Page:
Losing on a technicality

Felisha-Legette Jack unapologetic for being emotional in Saturday’s game


There was no love lost between the Bulls and Chippewas Saturday afternoon.

Women’s basketball head coach Felisha Legette-Jack sat in the media room at Alumni Arena next to her star player, senior guard Cierra Dillard, both visibly upset. Legette-Jack gave a thousand-yard stare toward the green screen in the back of the room as she delivered her opening statement.

“It was a tough one,” Legette-Jack said. “To have to walk into that locker room and talk to our players and to explain to them why that wasn’t a consistent kind of game was tough. We’ve learned this lesson.”

The Bulls lost. Not because of poor shooting, bad defense or Central Michigan being the better team. Legette-Jack said they lost because of her.

Central Michigan defeated UB 100-95. The Chippewas and the referees bullied the Bulls in the first half, according to the coach. The Bulls had to put their heads down and fight, but it wasn’t enough to overcome the adversity they faced.

“We’re going to have to walk away understanding that life isn’t fair,” Legette-Jack said. “We’re going to have to figure out how to continue to feed the family and having to continue to monitor what we are supposed to have. We want to get better from this. This is a very disappointing situation for us. We’ve earned the right to be in at the end of the game. They fell short.”

Legette-Jack has never been known to be calm and collected on the sidelines. She’s expressive, explosive and has an insatiable hunger for success. Legette-Jack is not one to be apologetic and certainly not someone to give up.

The Bulls battled and played as the better team Saturday afternoon, but it wasn’t enough. 

Not only is Central Michigan the best team in the conference this season, they defeated the Bulls in the MAC championship game last season.

The Bulls already dropped one game to the Chippewas this season and weren’t about to lose another. They fought their way back from a 14-point fourth quarter deficit. They even had a chance to tie the game and go to overtime, but Dillard missed the shot.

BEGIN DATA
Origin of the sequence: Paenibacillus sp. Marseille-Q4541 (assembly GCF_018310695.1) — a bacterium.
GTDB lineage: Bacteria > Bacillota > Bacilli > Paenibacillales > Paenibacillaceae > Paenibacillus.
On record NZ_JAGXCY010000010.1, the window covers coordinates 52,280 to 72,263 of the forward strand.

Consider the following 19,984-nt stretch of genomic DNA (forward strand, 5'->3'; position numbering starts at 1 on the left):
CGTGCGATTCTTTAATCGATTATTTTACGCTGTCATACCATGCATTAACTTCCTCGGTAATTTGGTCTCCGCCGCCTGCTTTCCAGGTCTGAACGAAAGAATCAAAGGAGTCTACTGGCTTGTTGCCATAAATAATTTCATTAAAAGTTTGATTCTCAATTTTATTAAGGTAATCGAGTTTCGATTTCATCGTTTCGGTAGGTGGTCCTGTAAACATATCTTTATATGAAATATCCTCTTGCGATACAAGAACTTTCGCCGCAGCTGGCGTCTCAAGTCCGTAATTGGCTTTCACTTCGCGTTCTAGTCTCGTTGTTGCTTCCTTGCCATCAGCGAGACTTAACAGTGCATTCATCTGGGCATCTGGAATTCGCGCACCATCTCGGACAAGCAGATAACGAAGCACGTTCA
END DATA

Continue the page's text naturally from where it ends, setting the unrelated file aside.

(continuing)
The reality is that Buffalo did not win, but there were still lessons for the team to learn. Legette-Jack “doesn’t coach girls, I coach women,” as she reminded everyone post-game.

Legette-Jack learned something for herself that afternoon. Don’t say “crap” to a referee.

“I didn’t know that was a bad word,” Legette-Jack said. “It’s becoming very disheartening on what it’s come to. I asked the officials that if I get to a point where I am too emotionally charged for you just say, ‘This is what I’m talking about, coach.’ I never got that opportunity. ”

But the reality is that she did say those words to someone in pinstripes, and it cost her, and more importantly, the team.

The referees gave out three technical fouls in total, two on Buffalo and one on Central Michigan.  Officials called junior forward Summer Hemphill for one as she slammed the ball too hard. 

Central Michigan’s technical was on Micaela Kelly for elbowing Dillard in the face. The Bulls received two foul shots and possession; the same thing Central received for Legette-Jack saying “crap.”

Dillard went down on the floor, writhing in pain, covering her face as she slammed her foot repeatedly. She was up two minutes later and went to the bench. She was back in the game two more minutes later. That was the only time Dillard spent on the bench.

“All you have to do is watch her and see how passionate [Legette-Jack] is,” Dillard said. “She’s a leader by example and she was taught at a young age that you have got to fight through adversity, not just being a basketball player but in the game of life.”

In one year, Dillard went from good scorer on a veteran Bulls team, to averaging 29 points, five rebounds, four assists and three steals over three NCAA tournament games last season, to one of the top players in the nation.

Dillard is likely to be the first Buffalo player ever drafted into the WNBA this year.

She finished Saturday’s game with 29 points, nine rebounds, seven assists, seven steals and a bruised cheek.

Dillard fouled out with four seconds left and a three-point game turned into five with two free throws. 

The Bulls could do nothing but launch a prayer from half court as time expired.

“The word ‘crap’ in my neighborhood has never been a bad word,” Legette-Jack said. “So no, we’re proud of these young ladies all the time, but they have to know how it feels to stand in something and believe in something and not be afraid to come from behind and stand for something that is right. These young ladies played their tails off, and they really earned the right to have success today. So I’m not accepting this loss because of what was taught when the tables changed on us, they forgot to tell me.”

Legette-Jack admitted to still trying to figure out how to be her emotional and passionate self. If it involves not talking to the refs the rest of the year then she is willing to do so. Her team was “punished,” losing the game by five points.

“This is on me and my personality,” Legette-Jack said. “If my personality is causing the team to have difficulties and have success, then let me know that’s the way we’re going to play this game.”

The Bulls won’t matchup with Central Michigan again this season unless they meet in the MAC tournament, but there will be referees at every game. If saying the word “crap” is going to bother them, then it’s something they’re just going to have to deal with.

Nathaniel Mendelson is the senior sports editor and can be reached at nathaniel.mendelson@ubspectrum.com and on Twitter @NateMendelson.